Note that by defining your own error handler the standard PHP error handler is completely bypassed and any settings for error_reporting() are completely ignored. This is why we are checking for all possible error levels, not just fatal errors. Note that if the error is non-fatal it will populate certain global variables (such as $php_errormsg) before returning so that this information is available immediately after the line of code which generated the error.

   switch ($errno)
   {
      case E_USER_WARNING:
      case E_USER_NOTICE:
      case E_WARNING:
      case E_NOTICE:
      case E_CORE_WARNING:
      case E_COMPILE_WARNING:
      case E_STRICT;             // since PHP 5
      case E_RECOVERABLE_ERROR;  // since PHP 5.2.0
      case E_DEPRECATED;         // since PHP 5.3.0
      case E_USER_DEPRECATED;    // since PHP 5.3.0
         // save error details before returning
         $GLOBALS['php_errorno']   = $errno;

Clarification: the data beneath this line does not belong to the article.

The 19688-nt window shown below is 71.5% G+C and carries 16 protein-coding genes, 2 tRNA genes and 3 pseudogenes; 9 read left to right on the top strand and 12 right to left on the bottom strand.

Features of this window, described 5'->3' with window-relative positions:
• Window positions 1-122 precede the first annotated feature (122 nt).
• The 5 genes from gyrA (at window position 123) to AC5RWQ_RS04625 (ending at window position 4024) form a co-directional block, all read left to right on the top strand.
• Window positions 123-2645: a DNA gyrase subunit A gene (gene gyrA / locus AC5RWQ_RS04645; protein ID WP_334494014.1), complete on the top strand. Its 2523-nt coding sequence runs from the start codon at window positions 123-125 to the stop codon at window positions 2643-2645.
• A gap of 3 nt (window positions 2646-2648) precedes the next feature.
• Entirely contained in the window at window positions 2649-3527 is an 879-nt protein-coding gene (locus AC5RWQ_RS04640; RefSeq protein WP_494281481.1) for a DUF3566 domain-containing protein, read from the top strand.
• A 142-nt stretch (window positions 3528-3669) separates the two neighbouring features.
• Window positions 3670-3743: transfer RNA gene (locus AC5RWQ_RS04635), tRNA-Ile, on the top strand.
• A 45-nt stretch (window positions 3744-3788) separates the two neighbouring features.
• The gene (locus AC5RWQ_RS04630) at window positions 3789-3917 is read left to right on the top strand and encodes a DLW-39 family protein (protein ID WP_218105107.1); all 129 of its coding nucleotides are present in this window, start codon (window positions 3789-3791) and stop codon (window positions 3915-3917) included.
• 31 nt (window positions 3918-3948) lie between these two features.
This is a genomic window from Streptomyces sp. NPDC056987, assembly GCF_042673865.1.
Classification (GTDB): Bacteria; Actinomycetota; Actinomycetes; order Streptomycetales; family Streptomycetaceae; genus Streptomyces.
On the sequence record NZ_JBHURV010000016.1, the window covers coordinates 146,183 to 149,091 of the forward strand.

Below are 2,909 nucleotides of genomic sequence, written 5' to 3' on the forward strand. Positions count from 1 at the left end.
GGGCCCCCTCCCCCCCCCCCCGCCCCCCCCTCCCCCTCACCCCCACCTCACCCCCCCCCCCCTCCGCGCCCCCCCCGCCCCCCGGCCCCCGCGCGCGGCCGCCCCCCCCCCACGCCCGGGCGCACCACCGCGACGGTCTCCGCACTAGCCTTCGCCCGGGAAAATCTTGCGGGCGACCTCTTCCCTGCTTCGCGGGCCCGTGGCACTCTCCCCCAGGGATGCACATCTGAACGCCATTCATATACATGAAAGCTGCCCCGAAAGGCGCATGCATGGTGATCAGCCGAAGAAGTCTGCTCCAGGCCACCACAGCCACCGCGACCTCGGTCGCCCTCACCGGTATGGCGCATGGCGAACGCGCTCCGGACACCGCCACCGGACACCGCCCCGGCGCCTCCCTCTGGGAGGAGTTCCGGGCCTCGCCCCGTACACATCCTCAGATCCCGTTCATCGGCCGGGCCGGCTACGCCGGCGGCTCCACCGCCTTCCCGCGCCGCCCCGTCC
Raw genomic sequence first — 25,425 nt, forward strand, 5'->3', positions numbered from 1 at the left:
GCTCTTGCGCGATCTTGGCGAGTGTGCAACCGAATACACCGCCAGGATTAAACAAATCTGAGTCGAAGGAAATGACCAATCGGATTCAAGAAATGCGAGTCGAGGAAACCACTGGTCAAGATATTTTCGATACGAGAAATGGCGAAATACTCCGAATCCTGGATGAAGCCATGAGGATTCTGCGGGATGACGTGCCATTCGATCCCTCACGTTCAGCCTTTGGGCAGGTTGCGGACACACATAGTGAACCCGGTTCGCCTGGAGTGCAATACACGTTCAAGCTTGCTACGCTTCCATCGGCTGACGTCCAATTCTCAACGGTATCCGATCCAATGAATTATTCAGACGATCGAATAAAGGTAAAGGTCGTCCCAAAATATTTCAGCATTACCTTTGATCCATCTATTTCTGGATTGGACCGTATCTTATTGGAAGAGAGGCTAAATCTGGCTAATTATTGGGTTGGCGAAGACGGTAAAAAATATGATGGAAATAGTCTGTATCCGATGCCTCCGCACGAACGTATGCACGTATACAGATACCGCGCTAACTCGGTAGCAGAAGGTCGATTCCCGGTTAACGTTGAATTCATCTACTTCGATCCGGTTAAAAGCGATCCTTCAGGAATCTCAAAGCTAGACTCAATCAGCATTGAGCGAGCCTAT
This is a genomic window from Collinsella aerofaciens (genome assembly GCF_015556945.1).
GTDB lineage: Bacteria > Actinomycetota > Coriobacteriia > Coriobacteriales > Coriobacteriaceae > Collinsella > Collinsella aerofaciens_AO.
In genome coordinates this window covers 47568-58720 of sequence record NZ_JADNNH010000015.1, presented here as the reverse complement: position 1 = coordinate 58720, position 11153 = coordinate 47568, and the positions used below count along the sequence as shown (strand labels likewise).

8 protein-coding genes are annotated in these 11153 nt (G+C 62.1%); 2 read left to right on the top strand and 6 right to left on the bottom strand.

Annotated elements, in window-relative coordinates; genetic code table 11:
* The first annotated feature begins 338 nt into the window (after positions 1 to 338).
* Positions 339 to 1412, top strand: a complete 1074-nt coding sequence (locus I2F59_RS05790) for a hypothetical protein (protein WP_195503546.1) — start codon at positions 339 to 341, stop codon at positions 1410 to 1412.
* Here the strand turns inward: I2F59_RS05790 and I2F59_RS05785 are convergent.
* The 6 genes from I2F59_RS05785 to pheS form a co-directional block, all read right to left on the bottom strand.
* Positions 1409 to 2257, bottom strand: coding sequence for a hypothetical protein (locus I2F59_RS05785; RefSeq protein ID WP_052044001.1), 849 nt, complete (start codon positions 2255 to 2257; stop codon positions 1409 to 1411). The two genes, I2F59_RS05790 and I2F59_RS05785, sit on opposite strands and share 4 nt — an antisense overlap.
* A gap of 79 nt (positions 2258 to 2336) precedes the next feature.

$GLOBALS['php_errormsg']  = $errstr;
         $GLOBALS['php_errorfile'] = $errfile;
         $GLOBALS['php_errorline'] = $errline;
         break;
      case E_USER_ERROR:
      case E_ERROR:
      case E_PARSE:
      case E_CORE_ERROR:
      case E_COMPILE_ERROR:

Here I am picking up the last SQL query from a global variable. I am them checking the contents of $errstr to see if this error was triggered with the string 'SQL' so I know when to include some additional information.

         global $query;
   
         if (preg_match('/^(sql)$/i', $errstr)) {
            $MYSQL_ERRNO = mysql_errno();
            $MYSQL_ERROR = mysql_error();
            $errstr = "MySQL error: $MYSQL_ERRNO : $MYSQL_ERROR";
         } else {
            $query = NULL;
         } // if

Now we can start constructing an error message. I personally like to start with the current date and time.

         $errorstring = "<h2>" .date('Y-m-d H:i:s') ."</h2>\n";